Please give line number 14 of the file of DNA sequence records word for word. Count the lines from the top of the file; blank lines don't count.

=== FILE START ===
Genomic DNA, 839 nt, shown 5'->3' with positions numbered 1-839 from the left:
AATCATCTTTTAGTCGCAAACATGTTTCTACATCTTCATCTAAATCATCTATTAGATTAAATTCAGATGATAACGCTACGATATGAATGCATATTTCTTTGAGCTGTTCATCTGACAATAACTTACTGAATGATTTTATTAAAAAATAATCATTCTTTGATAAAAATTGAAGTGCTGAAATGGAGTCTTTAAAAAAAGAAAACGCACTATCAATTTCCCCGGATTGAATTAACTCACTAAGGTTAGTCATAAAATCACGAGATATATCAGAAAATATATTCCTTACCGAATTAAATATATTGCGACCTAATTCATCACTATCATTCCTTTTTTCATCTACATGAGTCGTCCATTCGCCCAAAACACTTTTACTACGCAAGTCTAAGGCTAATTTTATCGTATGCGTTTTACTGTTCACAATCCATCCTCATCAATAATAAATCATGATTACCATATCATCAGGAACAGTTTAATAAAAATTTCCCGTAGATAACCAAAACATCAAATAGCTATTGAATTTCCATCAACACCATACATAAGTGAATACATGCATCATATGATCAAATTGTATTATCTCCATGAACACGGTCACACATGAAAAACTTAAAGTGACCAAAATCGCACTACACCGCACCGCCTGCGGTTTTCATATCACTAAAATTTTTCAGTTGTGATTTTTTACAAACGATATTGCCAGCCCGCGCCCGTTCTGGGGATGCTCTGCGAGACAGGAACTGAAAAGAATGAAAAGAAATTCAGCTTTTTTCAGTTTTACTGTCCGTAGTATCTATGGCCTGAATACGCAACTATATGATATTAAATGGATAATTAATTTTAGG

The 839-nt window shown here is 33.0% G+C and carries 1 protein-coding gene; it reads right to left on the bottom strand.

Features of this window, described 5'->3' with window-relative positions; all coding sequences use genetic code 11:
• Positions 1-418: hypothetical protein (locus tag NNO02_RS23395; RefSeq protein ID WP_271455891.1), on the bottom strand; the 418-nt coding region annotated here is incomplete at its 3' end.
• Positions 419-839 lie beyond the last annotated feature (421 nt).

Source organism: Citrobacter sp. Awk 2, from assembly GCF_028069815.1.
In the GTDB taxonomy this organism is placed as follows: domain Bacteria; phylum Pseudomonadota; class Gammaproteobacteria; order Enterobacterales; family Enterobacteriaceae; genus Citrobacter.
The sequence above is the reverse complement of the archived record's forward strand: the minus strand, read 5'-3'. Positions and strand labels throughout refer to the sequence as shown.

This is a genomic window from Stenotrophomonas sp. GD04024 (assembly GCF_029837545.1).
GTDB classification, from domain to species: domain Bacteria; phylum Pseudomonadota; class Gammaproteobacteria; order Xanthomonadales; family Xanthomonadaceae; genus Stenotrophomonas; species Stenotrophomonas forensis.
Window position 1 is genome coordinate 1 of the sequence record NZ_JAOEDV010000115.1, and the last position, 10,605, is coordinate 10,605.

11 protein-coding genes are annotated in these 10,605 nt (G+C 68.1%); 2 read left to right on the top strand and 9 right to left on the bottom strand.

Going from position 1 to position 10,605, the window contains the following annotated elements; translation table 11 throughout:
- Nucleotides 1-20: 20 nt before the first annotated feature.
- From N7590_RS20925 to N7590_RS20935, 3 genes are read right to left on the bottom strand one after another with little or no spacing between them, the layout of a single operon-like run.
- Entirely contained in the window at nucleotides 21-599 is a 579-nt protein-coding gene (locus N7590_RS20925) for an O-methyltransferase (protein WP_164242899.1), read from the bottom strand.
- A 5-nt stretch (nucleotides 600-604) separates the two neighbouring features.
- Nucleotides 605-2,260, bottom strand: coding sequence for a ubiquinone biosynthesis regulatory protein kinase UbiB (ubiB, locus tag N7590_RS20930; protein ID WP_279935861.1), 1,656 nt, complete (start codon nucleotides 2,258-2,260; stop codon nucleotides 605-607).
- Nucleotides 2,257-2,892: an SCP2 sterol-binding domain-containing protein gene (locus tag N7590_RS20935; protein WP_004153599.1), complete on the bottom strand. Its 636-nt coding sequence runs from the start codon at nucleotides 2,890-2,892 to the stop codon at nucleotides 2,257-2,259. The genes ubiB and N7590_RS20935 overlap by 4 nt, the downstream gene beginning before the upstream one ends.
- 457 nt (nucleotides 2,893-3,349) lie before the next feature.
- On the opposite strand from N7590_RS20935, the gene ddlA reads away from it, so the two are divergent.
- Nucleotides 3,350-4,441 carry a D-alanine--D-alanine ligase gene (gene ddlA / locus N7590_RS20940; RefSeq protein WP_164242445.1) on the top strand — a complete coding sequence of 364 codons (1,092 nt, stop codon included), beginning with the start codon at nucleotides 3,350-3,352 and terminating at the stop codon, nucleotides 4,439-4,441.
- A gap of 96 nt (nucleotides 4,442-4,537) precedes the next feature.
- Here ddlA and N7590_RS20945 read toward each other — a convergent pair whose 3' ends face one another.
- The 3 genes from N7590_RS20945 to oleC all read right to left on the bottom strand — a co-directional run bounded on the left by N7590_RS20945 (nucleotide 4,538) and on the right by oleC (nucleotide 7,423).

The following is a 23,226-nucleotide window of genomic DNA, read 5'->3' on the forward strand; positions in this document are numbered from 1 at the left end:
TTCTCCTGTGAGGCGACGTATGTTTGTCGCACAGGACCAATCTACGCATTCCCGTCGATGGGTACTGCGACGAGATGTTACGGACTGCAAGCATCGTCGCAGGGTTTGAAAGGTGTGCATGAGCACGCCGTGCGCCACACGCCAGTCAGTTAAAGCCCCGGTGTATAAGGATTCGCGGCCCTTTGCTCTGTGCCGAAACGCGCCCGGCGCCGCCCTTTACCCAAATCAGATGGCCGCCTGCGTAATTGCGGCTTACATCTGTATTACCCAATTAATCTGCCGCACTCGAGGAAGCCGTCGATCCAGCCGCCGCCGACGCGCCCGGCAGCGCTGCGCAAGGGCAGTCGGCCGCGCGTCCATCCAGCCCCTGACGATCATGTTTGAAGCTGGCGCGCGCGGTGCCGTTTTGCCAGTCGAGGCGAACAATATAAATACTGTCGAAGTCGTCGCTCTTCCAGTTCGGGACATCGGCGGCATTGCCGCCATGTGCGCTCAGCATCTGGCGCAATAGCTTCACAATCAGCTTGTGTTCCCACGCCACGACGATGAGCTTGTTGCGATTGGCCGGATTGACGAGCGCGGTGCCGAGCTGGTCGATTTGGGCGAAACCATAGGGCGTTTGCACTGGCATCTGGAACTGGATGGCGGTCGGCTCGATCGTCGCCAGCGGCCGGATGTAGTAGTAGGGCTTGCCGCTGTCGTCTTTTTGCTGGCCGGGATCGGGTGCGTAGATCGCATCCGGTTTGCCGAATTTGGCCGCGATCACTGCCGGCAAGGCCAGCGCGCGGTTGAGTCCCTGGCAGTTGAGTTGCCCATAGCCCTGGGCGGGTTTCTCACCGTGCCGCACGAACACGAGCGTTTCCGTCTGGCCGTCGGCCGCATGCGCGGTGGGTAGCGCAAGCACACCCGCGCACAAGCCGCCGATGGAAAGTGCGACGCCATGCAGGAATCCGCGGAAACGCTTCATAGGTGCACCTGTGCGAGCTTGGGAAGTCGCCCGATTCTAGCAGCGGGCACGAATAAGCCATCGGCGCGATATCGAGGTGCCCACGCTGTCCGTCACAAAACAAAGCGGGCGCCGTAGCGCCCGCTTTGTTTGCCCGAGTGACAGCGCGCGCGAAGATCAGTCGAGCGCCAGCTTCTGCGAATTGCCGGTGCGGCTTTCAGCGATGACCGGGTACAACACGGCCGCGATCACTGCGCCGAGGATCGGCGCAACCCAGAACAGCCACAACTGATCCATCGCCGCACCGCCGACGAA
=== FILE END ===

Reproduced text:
Going from position 1 to position 10,605, the window contains the following annotated elements; translation table 11 throughout: